The physiology of the locust ear
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The sensitivity of three different preparations of the tympanal organ (“isolated”, “operated”, and “intact”, see Fig. 7a–c) has been measured over a wide range of frequencies (Figs. 3 and 6). The sensitivity of the intact ear to low frequency sound depends on the fat content of the animal (Figs. 4 and 5). The effect of diffraction (Fig. 8), the sound absorption in internal tissues (Fig. 10), and the sound transmission through the animal (Fig. 9) have been measured in order to explain the observed sensitivities in the three preparations. The internal tissues seem to act as an acoustic low-pass filter. Therefore, at high frequencies the intact and operated ears are acting almost as pressure receivers (Fig. 2a). The isolated ear is acting as an unbaffled pressure gradient receiver (Fig. 2b) with an “effective distance” of 0.8 mm. A mathematical model for asymmetric sound receivers is presented and used to calculate the force acting to move the tympanum in the operated ear at low frequencies. The driving forces in intact and operated ears are of the same order of magnitude as in a similar pressure receiver (table). The membrane vibrations at high frequencies are heavily damped both by the radiation resistance and by friction in the internal tissues behind the ear. The implications of these results for the understanding of directivity are discussed. Some common methods for determination of threshold are compared.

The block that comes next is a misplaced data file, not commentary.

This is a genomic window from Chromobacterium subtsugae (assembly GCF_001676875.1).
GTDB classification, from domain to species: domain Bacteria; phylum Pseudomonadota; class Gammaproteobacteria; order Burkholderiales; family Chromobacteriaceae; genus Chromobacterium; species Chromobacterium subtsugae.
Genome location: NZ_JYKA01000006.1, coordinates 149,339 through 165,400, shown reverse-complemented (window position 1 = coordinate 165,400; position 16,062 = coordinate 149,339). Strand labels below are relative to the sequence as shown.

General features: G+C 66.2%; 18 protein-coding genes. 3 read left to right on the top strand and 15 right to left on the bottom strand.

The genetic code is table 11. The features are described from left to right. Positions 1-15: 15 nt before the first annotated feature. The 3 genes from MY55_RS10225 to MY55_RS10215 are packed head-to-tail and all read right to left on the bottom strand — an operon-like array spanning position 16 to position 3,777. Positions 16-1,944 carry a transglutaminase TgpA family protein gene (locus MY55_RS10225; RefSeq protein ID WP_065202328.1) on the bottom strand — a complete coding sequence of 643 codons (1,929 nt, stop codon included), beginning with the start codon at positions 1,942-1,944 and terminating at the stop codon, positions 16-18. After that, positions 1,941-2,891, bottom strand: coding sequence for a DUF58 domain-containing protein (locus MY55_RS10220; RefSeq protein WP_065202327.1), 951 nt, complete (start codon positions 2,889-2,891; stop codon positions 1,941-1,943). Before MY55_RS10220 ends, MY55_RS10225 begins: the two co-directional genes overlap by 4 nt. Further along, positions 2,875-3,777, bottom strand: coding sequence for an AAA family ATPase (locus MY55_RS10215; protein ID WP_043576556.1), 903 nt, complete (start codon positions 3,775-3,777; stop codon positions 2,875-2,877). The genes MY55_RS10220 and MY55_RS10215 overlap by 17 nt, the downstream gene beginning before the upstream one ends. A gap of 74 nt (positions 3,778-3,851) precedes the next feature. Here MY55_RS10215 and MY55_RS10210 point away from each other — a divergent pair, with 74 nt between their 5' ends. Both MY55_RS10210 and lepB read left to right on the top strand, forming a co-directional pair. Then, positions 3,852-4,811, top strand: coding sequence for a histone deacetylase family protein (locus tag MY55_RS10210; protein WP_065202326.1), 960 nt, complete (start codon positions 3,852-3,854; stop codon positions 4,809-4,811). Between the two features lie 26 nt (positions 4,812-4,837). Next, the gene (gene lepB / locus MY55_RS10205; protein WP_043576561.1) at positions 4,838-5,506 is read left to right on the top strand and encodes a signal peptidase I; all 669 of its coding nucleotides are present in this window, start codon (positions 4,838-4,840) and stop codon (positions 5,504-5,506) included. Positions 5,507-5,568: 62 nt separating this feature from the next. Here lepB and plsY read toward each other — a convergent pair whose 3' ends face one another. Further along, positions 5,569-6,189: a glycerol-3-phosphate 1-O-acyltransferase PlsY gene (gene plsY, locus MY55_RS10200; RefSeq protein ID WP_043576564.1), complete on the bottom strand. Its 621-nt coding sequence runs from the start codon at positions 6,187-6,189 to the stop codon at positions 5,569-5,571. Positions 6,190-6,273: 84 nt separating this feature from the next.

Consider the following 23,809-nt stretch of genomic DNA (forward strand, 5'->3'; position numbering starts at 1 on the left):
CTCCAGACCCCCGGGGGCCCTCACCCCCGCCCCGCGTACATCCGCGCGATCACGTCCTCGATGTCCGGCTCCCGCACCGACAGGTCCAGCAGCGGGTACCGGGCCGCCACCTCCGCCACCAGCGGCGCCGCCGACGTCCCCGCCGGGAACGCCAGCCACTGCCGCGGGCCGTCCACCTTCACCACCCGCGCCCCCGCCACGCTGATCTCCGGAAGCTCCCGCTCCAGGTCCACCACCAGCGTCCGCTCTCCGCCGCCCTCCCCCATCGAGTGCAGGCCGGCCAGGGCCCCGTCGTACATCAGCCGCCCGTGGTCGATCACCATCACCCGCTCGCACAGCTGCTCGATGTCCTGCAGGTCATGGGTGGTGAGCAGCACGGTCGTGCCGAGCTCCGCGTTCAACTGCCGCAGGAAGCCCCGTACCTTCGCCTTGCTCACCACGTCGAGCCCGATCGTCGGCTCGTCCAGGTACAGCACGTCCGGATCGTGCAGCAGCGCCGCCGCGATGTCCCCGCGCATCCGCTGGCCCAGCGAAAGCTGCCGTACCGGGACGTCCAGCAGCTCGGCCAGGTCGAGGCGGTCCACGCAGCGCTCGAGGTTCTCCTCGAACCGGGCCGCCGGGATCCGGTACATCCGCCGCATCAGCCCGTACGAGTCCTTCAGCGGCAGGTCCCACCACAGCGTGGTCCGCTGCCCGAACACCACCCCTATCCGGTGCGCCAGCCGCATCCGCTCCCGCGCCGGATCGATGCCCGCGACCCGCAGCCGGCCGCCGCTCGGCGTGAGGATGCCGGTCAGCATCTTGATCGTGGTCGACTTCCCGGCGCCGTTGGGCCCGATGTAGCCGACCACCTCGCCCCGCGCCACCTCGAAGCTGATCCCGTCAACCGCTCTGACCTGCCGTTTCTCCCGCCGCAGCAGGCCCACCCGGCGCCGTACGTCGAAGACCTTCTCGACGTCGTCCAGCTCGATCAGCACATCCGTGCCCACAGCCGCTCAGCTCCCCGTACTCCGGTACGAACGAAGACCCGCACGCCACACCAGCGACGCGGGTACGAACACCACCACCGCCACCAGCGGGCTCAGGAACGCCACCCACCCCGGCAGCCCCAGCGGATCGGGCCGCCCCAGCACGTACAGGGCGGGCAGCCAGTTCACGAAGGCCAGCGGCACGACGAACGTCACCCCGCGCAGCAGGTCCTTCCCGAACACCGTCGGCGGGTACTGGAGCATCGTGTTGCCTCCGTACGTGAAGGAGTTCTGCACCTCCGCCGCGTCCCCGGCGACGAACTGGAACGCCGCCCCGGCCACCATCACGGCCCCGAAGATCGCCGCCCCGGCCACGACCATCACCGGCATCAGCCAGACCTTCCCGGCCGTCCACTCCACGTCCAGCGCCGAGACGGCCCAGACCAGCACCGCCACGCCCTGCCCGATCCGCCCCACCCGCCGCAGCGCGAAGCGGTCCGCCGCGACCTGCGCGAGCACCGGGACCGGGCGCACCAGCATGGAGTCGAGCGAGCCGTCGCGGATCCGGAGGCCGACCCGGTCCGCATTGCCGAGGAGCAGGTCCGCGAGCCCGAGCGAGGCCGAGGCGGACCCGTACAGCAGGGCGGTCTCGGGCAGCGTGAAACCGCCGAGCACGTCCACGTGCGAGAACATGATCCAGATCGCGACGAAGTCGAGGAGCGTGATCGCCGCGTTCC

KeywordsPressure Gradient Common Method Driving Force Radiation Resistance Sound Absorption
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